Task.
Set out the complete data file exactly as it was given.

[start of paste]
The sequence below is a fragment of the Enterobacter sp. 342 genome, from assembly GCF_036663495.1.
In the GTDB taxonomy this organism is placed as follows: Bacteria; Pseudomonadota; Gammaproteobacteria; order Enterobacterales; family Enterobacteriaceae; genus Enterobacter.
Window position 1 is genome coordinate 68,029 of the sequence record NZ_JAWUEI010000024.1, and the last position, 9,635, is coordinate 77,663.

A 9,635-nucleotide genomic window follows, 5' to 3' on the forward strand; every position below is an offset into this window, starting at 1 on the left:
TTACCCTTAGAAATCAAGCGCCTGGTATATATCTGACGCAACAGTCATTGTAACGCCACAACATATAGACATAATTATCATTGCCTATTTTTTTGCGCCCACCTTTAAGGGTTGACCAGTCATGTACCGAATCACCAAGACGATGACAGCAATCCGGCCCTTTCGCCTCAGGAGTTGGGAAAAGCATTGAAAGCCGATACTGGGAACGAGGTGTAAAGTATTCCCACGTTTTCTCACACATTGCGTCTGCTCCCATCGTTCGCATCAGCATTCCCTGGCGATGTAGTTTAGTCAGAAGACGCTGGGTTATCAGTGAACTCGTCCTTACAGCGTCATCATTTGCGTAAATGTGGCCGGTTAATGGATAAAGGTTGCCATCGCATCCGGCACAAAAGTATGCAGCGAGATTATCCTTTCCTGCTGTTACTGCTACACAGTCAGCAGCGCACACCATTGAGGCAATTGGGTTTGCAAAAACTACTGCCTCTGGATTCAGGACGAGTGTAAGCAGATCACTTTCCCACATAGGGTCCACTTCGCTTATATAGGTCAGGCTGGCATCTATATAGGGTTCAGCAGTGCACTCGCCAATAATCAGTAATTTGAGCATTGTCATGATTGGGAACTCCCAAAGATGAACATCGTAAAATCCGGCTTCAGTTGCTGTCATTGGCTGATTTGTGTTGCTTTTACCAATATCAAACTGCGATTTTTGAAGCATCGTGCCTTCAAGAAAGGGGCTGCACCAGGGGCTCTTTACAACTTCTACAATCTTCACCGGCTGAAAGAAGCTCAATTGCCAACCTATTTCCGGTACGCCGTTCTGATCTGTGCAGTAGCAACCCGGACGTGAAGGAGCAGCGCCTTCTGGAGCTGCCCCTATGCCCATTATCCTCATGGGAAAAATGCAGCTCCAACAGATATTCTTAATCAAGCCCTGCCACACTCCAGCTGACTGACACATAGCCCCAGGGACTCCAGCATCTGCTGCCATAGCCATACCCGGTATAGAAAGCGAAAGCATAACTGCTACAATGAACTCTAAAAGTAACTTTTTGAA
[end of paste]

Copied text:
The sequence below is a fragment of the Enterobacter sp. 342 genome, from assembly GCF_036663495.1.
In the GTDB taxonomy this organism is placed as follows: Bacteria; Pseudomonadota; Gammaproteobacteria; order Enterobacterales; family Enterobacteriaceae; genus Enterobacter.
Window position 1 is genome coordinate 68,029 of the sequence record NZ_JAWUEI010000024.1, and the last position, 9,635, is coordinate 77,663.

A 9,635-nucleotide genomic window follows, 5' to 3' on the forward strand; every position below is an offset into this window, starting at 1 on the left:
TTACCCTTAGAAATCAAGCGCCTGGTATATATCTGACGCAACAGTCATTGTAACGCCACAACATATAGACATAATTATCATTGCCTATTTTTTTGCGCCCACCTTTAAGGGTTGACCAGTCATGTACCGAATCACCAAGACGATGACAGCAATCCGGCCCTTTCGCCTCAGGAGTTGGGAAAAGCATTGAAAGCCGATACTGGGAACGAGGTGTAAAGTATTCCCACGTTTTCTCACACATTGCGTCTGCTCCCATCGTTCGCATCAGCATTCCCTGGCGATGTAGTTTAGTCAGAAGACGCTGGGTTATCAGTGAACTCGTCCTTACAGCGTCATCATTTGCGTAAATGTGGCCGGTTAATGGATAAAGGTTGCCATCGCATCCGGCACAAAAGTATGCAGCGAGATTATCCTTTCCTGCTGTTACTGCTACACAGTCAGCAGCGCACACCATTGAGGCAATTGGGTTTGCAAAAACTACTGCCTCTGGATTCAGGACGAGTGTAAGCAGATCACTTTCCCACATAGGGTCCACTTCGCTTATATAGGTCAGGCTGGCATCTATATAGGGTTCAGCAGTGCACTCGCCAATAATCAGTAATTTGAGCATTGTCATGATTGGGAACTCCCAAAGATGAACATCGTAAAATCCGGCTTCAGTTGCTGTCATTGGCTGATTTGTGTTGCTTTTACCAATATCAAACTGCGATTTTTGAAGCATCGTGCCTTCAAGAAAGGGGCTGCACCAGGGGCTCTTTACAACTTCTACAATCTTCACCGGCTGAAAGAAGCTCAATTGCCAACCTATTTCCGGTACGCCGTTCTGATCTGTGCAGTAGCAACCCGGACGTGAAGGAGCAGCGCCTTCTGGAGCTGCCCCTATGCCCATTATCCTCATGGGAAAAATGCAGCTCCAACAGATATTCTTAATCAAGCCCTGCCACACTCCAGCTGACTGACACATAGCCCCAGGGACTCCAGCATCTGCTGCCATAGCCATACCCGGTATAGAAAGCGAAAGCATAACTGCTACAATGAACTCTAAAAGTAACTTTTTGAA